• Parents of young children who haven’t heard about help with childcare and playgroup places
    • Individuals who are entitled to free prescriptions and/or dental treatment.

    Debt advice is about more than accessing the extra cash you may be entitled to.

    Debt advisors at Scotland’s Trust Deed

    The friendly debt advisers at Scotland’s Trust Deed have many years of experience helping the people of Scotland with debt. What have we learnt in that time?

    • Honesty about the debt is vital
    • A commitment to saving money wherever possible is hugely important to getting out of debt and staying in the black
    • The ability to and willingness to learn how to budget will help rectify a difficult financial situation.

    Honesty, day-to-day savings and living within a budget also have a huge affect on the mindset of someone who is struggling with debt. They will begin to feel in control of their situation and begin to believe that a bright financial future is possible.

    For help and impartial advice about debt in Scotland and ways to get out of it – which means the possibility of a Scottish trust deed or a debt arrangement scheme – then you need to call Scotland’s Trust Deed today.

  • More Scottish people are struggling financially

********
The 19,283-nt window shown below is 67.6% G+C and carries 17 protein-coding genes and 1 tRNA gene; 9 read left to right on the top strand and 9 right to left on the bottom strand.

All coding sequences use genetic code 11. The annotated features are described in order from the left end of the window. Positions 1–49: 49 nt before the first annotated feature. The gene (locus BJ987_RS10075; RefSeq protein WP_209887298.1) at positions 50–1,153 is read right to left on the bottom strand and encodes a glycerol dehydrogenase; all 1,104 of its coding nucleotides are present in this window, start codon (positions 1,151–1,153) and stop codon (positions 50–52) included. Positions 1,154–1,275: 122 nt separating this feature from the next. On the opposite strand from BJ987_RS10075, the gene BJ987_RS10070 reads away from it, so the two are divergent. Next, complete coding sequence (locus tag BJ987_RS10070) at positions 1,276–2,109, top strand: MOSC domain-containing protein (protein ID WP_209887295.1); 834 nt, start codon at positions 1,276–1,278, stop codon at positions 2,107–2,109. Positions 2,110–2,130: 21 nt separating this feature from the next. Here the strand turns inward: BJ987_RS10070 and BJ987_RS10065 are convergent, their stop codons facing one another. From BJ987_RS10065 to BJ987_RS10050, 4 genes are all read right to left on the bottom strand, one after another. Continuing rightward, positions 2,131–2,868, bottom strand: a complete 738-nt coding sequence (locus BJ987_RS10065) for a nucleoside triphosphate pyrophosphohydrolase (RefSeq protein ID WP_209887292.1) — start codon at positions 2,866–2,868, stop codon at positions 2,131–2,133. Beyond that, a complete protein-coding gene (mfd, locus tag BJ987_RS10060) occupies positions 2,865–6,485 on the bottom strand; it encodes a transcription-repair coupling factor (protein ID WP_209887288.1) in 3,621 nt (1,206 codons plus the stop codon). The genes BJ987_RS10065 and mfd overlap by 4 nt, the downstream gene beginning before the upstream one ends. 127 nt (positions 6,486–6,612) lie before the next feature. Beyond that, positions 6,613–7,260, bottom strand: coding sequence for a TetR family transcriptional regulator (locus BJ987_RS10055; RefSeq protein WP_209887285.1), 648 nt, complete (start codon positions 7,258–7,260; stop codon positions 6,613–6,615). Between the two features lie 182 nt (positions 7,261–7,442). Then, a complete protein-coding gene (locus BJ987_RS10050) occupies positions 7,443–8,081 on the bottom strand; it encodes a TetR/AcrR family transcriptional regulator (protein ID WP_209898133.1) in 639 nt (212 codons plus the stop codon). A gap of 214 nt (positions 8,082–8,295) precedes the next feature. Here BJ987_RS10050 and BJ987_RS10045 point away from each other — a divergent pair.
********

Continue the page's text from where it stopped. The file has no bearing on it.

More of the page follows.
New poll results have shown that in the past few years there has been a significant increase in the number of Scottish people struggling financially.

    This is something that the team at Scotland’s Trust Deed would agree with as we have witnessed a rise in the number of Scots turning to us for help.

    Figures collated through consumer studies have revealed that the percentage of workers who are finding it difficult to get by on their present income has increased from 21% in 2017 to 25% in 2019.

    These worrying statistics came from polling carried out by one debt charity in Scotland and a spokeswoman said: “These figures highlight the strain that people are under in Scotland. Many people who are in work are finding it hard to pay bills and put food on the table.”

    Alongside this disturbing rise, there has also been a decrease in the number of Scottish citizens who feel that they are able to “live comfortably” on the amount of money they currently earn. In 2017, the figure was 38% and it’s now 35%.

    Debt advisors at Scotland’s Trust Deed